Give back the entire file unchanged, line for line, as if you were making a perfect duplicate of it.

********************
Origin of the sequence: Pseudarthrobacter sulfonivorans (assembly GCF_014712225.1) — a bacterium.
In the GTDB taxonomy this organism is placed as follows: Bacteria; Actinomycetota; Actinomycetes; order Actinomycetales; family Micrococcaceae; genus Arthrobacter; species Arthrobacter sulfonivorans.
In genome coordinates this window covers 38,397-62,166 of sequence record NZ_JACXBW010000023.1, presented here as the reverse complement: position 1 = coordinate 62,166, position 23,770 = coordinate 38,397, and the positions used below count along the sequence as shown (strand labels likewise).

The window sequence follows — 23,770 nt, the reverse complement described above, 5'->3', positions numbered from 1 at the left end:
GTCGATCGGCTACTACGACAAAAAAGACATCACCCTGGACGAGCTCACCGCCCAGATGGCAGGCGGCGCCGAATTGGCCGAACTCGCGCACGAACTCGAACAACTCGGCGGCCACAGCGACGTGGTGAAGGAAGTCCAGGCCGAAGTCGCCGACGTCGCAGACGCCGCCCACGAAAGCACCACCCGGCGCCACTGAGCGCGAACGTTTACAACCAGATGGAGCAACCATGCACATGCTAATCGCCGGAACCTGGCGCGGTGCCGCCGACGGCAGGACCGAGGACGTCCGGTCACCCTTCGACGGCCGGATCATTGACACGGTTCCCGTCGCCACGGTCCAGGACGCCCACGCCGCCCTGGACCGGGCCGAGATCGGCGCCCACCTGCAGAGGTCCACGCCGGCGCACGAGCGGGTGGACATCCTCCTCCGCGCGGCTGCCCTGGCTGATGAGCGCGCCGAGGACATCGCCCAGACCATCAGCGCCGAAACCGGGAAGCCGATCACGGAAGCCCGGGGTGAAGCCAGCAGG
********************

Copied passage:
Origin of the sequence: Pseudarthrobacter sulfonivorans (assembly GCF_014712225.1) — a bacterium.
In the GTDB taxonomy this organism is placed as follows: Bacteria; Actinomycetota; Actinomycetes; order Actinomycetales; family Micrococcaceae; genus Arthrobacter; species Arthrobacter sulfonivorans.
In genome coordinates this window covers 38,397-62,166 of sequence record NZ_JACXBW010000023.1, presented here as the reverse complement: position 1 = coordinate 62,166, position 23,770 = coordinate 38,397, and the positions used below count along the sequence as shown (strand labels likewise).

The window sequence follows — 23,770 nt, the reverse complement described above, 5'->3', positions numbered from 1 at the left end:
GTCGATCGGCTACTACGACAAAAAAGACATCACCCTGGACGAGCTCACCGCCCAGATGGCAGGCGGCGCCGAATTGGCCGAACTCGCGCACGAACTCGAACAACTCGGCGGCCACAGCGACGTGGTGAAGGAAGTCCAGGCCGAAGTCGCCGACGTCGCAGACGCCGCCCACGAAAGCACCACCCGGCGCCACTGAGCGCGAACGTTTACAACCAGATGGAGCAACCATGCACATGCTAATCGCCGGAACCTGGCGCGGTGCCGCCGACGGCAGGACCGAGGACGTCCGGTCACCCTTCGACGGCCGGATCATTGACACGGTTCCCGTCGCCACGGTCCAGGACGCCCACGCCGCCCTGGACCGGGCCGAGATCGGCGCCCACCTGCAGAGGTCCACGCCGGCGCACGAGCGGGTGGACATCCTCCTCCGCGCGGCTGCCCTGGCTGATGAGCGCGCCGAGGACATCGCCCAGACCATCAGCGCCGAAACCGGGAAGCCGATCACGGAAGCCCGGGGTGAAGCCAGCAGG